— Joshua Kramer (@joshua_kramer) April 10, 2015
@GoesslingESPN: As we discussed earlier this week, Vikings general manager Rick Spielman's draft track record is actually quite good. We've used Pro-Football-Reference.com's Approximate Value metric to provide a rough estimate of how the Vikings' drafts have fared in comparison with the rest of the league during Spielman's tenure. According to that statistic, they've got the eighth-best draft performance in the league since 2007. In the last three years, since Spielman became GM and assumed full control over personnel matters, the Vikings' drafts have the NFL's third-best AV scores. Those scores are driven largely by the performance of high picks like Adrian Peterson, Percy Harvin, Harrison Smith, Xavier Rhodes, Anthony Barr and Teddy Bridgewater, and the Vikings haven't been as good as some teams at plumbing the middle of the draft for value (though players like Everson Griffen and Jarius Wright were fourth-rounders, and Brandon Fusco was a sixth-rounder). But if you believe the best way to build a contender is to acquire as many impact players as possible, it's hard to argue with Spielman's approach. The position that will ultimately define Spielman's tenure, of course, is quarterback; the Vikings whiffed on Christian Ponder, and whether they've got a franchise quarterback or merely a promising youngster in Bridgewater remains to be seen. But if Bridgewater becomes what the Vikings think he can be, Spielman's drafts will start to look particularly impressive.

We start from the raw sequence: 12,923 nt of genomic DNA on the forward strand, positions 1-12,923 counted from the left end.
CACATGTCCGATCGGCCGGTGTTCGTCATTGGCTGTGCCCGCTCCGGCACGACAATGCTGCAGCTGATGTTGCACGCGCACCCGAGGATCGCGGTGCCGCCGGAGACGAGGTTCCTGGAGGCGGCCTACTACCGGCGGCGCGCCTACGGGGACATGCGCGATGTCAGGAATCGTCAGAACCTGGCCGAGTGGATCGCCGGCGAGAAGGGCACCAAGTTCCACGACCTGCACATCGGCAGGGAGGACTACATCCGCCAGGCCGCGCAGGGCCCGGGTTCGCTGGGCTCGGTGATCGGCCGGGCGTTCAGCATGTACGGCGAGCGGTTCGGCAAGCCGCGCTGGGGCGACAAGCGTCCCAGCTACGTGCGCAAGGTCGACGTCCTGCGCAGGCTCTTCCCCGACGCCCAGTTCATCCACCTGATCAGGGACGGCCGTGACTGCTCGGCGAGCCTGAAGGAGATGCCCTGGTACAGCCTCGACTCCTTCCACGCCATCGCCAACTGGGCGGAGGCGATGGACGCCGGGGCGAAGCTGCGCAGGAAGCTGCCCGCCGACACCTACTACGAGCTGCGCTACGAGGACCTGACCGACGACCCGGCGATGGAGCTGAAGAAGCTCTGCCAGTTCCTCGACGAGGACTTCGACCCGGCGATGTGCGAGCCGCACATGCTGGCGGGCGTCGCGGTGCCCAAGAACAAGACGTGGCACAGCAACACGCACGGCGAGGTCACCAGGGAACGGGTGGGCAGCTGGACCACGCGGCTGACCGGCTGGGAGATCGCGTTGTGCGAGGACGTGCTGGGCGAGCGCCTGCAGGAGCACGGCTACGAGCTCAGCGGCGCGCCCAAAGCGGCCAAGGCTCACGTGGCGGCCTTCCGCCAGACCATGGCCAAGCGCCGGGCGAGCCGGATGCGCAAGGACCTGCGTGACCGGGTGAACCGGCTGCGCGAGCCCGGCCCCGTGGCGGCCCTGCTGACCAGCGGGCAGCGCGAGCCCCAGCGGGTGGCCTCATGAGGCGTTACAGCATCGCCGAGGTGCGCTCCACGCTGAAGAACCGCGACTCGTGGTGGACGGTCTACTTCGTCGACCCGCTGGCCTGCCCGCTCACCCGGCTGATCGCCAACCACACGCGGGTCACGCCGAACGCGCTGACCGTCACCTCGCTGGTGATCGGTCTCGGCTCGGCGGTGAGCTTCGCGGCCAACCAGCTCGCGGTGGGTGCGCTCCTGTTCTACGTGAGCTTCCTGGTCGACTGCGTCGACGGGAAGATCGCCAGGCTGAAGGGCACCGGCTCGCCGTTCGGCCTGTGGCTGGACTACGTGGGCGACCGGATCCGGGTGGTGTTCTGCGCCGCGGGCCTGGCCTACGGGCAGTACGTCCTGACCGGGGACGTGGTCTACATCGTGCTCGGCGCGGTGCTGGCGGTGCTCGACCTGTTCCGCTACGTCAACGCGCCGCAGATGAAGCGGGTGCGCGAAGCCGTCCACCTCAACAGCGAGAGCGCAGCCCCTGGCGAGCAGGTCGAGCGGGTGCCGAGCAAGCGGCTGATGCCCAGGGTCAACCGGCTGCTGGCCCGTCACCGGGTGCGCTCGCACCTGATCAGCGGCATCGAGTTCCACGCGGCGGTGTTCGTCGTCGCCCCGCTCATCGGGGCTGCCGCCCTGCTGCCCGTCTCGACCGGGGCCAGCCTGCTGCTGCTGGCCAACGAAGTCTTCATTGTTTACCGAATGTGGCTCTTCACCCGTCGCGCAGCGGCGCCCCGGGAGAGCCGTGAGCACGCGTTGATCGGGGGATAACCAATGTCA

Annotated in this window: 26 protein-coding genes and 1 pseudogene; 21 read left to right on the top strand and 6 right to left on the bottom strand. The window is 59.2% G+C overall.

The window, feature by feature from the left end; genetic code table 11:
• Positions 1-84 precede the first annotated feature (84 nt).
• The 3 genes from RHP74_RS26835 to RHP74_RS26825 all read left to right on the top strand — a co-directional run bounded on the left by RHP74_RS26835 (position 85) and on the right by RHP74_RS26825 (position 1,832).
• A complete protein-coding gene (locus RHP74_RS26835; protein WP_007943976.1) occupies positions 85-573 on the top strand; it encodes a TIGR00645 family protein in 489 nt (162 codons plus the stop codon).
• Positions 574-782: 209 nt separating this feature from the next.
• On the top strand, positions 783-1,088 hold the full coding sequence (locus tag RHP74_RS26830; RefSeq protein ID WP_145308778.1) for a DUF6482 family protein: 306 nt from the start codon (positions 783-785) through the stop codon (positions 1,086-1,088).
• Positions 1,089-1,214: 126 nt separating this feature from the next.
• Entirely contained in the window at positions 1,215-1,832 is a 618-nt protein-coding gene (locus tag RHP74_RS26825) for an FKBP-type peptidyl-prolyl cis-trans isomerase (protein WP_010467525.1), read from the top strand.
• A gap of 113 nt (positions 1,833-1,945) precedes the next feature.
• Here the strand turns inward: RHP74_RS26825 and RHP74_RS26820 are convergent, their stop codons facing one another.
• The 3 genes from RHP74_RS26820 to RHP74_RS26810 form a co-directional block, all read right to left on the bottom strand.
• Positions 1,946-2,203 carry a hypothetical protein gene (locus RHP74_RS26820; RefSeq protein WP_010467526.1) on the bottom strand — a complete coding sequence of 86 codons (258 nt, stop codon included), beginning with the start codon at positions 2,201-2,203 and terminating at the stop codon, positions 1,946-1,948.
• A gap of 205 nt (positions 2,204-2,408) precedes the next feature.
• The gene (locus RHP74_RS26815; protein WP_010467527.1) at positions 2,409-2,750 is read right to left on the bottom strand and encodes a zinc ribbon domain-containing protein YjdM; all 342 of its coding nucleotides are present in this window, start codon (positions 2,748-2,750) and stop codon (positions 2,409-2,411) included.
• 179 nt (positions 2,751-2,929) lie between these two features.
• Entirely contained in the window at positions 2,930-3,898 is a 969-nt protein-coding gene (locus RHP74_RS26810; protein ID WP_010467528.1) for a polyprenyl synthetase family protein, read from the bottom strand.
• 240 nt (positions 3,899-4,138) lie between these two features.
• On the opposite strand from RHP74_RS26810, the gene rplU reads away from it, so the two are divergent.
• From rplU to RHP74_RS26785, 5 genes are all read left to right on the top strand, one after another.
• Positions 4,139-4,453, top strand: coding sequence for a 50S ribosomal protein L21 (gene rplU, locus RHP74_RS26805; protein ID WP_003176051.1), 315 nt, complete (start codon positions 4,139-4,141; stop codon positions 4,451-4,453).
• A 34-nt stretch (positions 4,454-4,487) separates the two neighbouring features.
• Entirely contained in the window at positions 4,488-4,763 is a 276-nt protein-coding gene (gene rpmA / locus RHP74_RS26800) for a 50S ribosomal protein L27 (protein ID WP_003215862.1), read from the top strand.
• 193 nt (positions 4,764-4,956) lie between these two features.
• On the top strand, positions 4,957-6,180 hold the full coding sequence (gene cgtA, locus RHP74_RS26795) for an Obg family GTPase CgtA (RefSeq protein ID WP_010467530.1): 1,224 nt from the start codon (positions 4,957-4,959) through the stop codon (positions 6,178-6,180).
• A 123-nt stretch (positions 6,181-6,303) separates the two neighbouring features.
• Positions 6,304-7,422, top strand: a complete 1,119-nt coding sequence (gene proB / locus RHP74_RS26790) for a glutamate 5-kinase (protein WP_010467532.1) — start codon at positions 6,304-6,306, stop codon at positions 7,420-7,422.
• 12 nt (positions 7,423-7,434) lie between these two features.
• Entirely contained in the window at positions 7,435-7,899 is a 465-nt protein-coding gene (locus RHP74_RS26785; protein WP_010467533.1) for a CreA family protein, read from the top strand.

That'll do it for this edition of the mailbag; we'll tackle another round of questions on Sunday morning. Enjoy your Saturday, and we'll talk to you tomorrow.
In the first part of the mailbag, Ben Goessling takes on schedule requests, GM Rick Spielman and Adrian Peterson trade ideas.